A tribute to tolerance and the politics of hope, not fear!
In her speech to the Democratic National Convention, the First Lady of the United States of America, Michelle Obama, passionately declared that the act of voting in the forthcoming US presidential election was not about left or right, or even Democrat v. Republican, it was about “who will have the power to shape our children for the next four to eight years of their lives”. It was an excellent speech and, although its broad purpose was to endorse Hillary Clinton as the best candidate for the presidency, it set out a robust defence of respect and tolerance whilst attacking campaigns of hate and prejudice.
These days, it is impossible to switch on the television or radio (you know, that talking box without moving pictures which your grandparents used to be so fond of) without hearing about some awful terrorist atrocity in the Middle East, some threat of terrorism in Europe, or some other existential threat to the world. These things are truly shocking and have great power to frighten us all.
Of course, attempts to prevent another terrorist attack in Europe, or seeking a way to end the ongoing war in Syria, are all critically important in the struggle to bring peace and stability to the world. However, it is the day-to-day language – the rhetoric of politicians – which has given many such cause to feel anxious and sad. The idea of a politics of hope, not fear sounds like more of the same tired rhetoric from politicians whose words seem to be carefully constructed to make it on to the 6 o’clock news bulletin; after all, sound bites are surely easier to digest with one’s evening meal. But the meaning and the truth behind the idea is very important and easily overlooked.
Michelle Obama’s speech was so important because she stripped away the usual political point-scoring and focussed on the idea that politics can change the lives of all citizens, indeed all human beings, for the better. During the lead-up to the EU referendum (yes, some of us are still on about that) there was, unfortunately, an almost daily serving of fear-based campaigning; fear the foreigner, fear human rights (as though they can only be invoked by those on the wrong side of the law), fear asylum seekers etc.
It’s easy to zone-out from the noise of political discourse and to feel helpless or jaded. But it is more important than ever to challenge lazy assumptions about people from other cultures and backgrounds. It is time to point out to the casually racist relative that no matter what a person’s skin colour or background, we are all human beings with a similar set of innate values and motivations; the desire to protect our children from harm, to love freely, to have the opportunity to succeed. It is time to ask those who may agree with Donald Trump’s ‘straight-talking’ Faragesque style: who actually benefits from such deliberately inflammatory rhetoric?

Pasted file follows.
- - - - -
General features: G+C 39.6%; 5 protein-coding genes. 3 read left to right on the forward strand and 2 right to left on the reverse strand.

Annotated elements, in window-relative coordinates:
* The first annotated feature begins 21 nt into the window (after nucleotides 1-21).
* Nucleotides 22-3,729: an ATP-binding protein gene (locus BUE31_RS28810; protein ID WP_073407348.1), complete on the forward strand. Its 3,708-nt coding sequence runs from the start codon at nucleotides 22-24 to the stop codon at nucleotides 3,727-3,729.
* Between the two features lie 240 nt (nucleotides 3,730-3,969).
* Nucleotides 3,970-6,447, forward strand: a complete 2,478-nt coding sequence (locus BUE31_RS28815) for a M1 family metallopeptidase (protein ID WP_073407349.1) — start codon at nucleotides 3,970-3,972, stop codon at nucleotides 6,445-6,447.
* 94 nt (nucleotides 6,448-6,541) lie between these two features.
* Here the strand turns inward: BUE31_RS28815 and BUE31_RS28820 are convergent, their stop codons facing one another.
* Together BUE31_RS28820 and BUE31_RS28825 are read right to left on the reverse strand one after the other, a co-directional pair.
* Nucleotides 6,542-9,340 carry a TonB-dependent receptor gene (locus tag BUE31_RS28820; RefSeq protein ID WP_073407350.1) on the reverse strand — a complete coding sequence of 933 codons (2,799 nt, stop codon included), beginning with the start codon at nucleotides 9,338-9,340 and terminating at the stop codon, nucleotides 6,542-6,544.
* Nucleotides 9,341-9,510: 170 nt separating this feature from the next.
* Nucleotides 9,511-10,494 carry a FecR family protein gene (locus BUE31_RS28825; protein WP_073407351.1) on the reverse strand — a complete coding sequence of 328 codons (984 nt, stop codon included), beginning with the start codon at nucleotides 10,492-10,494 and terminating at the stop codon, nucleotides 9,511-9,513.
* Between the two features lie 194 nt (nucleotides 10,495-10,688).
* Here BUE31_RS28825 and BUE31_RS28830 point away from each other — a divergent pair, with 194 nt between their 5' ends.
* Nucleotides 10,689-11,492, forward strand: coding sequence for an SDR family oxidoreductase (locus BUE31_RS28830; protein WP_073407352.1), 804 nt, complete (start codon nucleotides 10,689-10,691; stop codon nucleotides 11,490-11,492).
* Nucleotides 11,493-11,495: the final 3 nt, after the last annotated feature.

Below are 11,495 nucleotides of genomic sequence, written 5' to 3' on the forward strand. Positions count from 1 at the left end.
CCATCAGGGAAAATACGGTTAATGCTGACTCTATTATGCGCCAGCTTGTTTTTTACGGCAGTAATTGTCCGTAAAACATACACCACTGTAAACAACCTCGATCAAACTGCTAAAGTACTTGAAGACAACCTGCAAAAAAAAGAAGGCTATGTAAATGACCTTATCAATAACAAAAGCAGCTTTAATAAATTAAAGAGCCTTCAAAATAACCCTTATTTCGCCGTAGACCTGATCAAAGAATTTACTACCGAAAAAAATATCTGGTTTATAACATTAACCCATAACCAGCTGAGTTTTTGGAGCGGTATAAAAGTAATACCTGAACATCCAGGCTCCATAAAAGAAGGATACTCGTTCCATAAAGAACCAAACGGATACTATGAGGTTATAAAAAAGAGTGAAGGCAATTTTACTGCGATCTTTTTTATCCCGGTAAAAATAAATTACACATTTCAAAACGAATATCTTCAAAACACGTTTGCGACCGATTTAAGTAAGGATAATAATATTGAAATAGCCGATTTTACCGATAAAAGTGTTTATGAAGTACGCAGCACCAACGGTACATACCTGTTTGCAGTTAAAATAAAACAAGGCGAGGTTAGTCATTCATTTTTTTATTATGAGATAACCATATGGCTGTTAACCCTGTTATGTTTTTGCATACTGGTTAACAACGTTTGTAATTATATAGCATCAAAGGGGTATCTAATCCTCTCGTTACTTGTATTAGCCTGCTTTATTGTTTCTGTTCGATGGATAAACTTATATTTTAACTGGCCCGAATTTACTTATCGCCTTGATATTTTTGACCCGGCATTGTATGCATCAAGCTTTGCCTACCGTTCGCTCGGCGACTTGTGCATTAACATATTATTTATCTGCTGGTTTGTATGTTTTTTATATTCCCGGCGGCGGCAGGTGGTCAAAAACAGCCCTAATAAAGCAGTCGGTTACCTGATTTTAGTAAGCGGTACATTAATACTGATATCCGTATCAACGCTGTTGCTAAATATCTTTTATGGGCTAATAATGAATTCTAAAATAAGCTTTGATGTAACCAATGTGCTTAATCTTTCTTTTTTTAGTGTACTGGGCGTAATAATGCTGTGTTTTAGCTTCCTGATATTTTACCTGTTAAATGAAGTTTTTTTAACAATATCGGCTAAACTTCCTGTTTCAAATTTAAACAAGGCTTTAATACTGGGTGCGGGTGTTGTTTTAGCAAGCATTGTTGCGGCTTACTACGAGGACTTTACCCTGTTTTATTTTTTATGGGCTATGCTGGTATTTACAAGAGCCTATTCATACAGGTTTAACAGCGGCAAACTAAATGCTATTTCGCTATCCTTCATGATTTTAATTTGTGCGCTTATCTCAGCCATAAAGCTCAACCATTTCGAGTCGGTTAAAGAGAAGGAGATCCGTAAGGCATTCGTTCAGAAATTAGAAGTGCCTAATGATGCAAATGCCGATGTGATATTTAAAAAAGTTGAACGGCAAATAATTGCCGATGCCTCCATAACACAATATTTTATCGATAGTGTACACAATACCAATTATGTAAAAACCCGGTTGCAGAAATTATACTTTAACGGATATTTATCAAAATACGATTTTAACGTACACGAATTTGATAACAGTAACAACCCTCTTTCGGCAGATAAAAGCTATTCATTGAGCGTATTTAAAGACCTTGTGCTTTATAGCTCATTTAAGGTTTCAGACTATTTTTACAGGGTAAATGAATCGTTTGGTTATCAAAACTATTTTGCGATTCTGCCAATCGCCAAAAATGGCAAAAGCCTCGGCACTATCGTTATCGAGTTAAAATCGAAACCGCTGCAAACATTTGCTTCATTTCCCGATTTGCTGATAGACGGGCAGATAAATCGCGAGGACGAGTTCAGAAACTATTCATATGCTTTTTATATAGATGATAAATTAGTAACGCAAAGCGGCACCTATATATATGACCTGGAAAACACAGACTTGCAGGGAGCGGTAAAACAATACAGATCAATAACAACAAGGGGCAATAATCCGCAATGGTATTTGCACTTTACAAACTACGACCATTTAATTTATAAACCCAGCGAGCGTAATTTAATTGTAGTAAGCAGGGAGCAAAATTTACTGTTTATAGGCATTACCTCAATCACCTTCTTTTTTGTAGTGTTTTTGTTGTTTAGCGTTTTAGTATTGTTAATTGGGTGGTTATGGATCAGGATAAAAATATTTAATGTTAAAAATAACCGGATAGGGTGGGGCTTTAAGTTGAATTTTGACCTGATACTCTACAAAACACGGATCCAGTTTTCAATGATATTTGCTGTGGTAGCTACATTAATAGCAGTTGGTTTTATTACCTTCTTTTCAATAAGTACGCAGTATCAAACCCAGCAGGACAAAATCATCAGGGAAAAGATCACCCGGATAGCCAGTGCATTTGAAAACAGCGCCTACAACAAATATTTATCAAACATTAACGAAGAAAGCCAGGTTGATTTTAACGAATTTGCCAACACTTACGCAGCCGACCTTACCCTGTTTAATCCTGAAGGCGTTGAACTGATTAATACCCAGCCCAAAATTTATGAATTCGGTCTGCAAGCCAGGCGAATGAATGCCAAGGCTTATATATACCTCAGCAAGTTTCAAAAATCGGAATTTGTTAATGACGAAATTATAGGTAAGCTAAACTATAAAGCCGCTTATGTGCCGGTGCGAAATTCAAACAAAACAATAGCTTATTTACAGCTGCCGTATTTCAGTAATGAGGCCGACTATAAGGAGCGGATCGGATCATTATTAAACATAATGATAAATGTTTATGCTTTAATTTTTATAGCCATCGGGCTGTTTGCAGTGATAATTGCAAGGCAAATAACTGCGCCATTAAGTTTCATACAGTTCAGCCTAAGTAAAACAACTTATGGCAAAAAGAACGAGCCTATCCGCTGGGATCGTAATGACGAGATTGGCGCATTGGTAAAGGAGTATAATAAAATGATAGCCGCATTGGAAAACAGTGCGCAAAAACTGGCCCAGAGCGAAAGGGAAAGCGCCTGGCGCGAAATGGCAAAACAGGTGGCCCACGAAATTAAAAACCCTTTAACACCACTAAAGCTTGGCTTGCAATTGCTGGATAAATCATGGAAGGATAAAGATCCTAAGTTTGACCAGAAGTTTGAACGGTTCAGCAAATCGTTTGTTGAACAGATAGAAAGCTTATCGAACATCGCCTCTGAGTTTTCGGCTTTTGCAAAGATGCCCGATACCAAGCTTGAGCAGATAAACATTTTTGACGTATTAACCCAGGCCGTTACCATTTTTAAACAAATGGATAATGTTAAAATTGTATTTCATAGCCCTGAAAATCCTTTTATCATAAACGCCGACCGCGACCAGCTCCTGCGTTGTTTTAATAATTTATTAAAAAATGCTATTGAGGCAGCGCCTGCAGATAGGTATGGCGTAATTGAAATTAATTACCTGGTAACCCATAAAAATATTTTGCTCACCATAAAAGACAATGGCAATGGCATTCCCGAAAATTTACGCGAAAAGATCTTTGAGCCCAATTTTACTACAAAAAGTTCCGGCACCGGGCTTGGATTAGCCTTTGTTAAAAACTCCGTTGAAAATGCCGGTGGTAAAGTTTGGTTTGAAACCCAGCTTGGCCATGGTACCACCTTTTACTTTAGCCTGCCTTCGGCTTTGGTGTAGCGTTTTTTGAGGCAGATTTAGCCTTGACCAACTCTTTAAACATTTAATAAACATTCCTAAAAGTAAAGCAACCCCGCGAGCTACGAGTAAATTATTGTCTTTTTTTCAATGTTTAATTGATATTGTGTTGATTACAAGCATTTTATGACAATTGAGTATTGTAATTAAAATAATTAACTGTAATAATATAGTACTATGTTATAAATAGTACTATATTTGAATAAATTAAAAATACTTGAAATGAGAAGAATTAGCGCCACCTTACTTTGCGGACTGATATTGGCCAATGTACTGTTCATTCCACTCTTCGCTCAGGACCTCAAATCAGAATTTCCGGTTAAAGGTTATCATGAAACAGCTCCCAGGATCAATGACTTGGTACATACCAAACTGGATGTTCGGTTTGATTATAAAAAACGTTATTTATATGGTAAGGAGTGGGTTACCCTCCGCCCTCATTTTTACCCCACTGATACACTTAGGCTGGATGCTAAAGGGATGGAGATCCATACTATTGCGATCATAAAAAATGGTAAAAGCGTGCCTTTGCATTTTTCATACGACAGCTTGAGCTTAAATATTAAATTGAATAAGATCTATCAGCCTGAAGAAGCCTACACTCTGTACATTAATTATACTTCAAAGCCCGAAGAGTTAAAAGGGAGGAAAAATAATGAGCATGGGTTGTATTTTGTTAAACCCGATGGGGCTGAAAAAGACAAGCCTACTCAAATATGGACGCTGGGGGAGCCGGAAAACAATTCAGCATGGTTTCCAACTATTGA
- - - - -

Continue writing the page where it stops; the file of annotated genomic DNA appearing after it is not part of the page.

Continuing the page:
Jeremy Corbyn has many detractors but, without getting into the nitty gritty of the Labour leadership contest, there are surely very few people who would disagree with his desire to establish a gentler and kinder politics; the kind of politics which promotes inclusiveness and tolerance – the very opposite of the hatred and sickening violence which left the Labour MP Jo Cox murdered a week before the referendum.
The first lady’s speech touched on many themes and one of the most powerful moments was when she pointed out that, for the last eight years, her family has woken up in a house which was built by slaves. She powerfully explained what striving for a better existence can achieve; that through hope and positive action, the ‘sting of segregation’ and all other forms of prejudice and discrimination can be overcome. Her rallying cry was that in politics, hope, and not fear, will secure the prosperity and humanity of our children’s generation and all future generations.
Sometimes it’s easy to feel that there’s not much left to fight for anymore or that all the important campaigns have been led and won; the rights of women, LGBT rights, equality for black people and ethnic minorities, and many more. Many rights have only recently been won and they need protecting. Now, perhaps more than ever, there is a pressing need to promote the kind of politics that Michelle Obama so passionately endorsed.
Written by Jamie Scott Wright – OULS News Reporter